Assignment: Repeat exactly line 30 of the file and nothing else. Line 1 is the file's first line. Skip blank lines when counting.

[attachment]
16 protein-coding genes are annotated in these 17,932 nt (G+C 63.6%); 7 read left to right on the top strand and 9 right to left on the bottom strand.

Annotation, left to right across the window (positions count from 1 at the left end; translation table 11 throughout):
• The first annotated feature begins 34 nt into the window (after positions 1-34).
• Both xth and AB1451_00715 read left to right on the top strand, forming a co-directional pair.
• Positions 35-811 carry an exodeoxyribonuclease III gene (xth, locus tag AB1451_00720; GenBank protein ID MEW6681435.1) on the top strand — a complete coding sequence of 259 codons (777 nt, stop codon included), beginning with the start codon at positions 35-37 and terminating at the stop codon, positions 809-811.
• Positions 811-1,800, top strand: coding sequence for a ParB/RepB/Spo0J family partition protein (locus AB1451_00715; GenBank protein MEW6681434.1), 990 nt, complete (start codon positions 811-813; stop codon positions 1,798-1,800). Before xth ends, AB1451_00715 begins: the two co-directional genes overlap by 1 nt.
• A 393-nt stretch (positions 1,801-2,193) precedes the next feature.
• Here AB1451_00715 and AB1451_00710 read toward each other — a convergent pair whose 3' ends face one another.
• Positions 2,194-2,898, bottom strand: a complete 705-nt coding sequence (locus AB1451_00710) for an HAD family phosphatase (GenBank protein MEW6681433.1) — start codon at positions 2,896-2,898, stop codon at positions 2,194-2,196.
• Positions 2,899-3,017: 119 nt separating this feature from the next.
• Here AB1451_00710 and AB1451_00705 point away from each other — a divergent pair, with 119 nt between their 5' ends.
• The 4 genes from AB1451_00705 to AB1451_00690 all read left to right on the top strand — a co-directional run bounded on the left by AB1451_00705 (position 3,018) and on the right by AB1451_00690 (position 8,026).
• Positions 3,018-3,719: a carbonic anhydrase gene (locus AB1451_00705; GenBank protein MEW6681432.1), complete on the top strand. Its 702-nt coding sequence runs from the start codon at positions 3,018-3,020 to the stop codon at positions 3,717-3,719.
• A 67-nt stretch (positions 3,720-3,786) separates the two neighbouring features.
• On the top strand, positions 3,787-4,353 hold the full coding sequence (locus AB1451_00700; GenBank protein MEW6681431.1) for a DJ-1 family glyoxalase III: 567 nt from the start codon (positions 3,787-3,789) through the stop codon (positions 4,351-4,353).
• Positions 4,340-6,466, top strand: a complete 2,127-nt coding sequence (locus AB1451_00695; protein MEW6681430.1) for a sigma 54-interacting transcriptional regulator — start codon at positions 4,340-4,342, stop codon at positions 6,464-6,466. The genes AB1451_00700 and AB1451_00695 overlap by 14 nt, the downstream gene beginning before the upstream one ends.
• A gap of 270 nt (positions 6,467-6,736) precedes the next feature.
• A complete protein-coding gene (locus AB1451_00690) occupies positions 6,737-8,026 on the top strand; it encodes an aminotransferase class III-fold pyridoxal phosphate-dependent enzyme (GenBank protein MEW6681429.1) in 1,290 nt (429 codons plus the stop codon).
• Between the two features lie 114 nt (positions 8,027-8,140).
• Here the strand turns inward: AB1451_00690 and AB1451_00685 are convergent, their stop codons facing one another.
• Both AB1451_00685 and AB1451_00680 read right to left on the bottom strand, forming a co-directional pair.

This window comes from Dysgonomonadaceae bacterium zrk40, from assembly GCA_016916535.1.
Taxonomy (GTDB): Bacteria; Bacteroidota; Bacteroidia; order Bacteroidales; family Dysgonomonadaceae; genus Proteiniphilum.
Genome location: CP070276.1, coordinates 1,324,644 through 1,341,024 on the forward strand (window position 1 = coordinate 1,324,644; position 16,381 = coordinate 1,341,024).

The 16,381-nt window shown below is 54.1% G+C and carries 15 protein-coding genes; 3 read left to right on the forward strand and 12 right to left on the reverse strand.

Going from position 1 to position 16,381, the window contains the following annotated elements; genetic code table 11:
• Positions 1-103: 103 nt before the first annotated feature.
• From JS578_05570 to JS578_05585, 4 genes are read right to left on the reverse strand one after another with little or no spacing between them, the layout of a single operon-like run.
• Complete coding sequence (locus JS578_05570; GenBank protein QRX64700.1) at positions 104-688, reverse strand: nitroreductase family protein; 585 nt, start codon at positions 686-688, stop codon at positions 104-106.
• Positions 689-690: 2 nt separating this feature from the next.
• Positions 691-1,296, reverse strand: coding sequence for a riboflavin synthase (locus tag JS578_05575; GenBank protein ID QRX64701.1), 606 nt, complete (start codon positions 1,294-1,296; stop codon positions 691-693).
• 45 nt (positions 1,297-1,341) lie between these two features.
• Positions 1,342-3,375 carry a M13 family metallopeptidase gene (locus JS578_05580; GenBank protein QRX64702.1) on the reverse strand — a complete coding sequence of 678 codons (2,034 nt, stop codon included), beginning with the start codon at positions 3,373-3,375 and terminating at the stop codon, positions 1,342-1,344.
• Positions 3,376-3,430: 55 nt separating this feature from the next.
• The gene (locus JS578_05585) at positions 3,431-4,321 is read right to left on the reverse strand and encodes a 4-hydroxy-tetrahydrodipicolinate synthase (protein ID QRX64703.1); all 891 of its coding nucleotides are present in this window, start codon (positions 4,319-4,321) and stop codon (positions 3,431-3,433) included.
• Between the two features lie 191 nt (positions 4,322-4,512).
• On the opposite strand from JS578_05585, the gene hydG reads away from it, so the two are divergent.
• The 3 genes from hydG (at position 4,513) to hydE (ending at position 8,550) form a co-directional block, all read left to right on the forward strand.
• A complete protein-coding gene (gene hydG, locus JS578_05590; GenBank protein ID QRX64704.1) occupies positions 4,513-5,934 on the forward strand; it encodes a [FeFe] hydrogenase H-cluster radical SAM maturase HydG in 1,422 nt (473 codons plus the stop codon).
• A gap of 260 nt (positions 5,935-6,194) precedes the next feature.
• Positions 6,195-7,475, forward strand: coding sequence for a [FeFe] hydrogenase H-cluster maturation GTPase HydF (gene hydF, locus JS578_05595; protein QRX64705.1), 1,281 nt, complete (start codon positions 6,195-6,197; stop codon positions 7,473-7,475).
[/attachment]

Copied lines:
• Positions 689-690: 2 nt separating this feature from the next.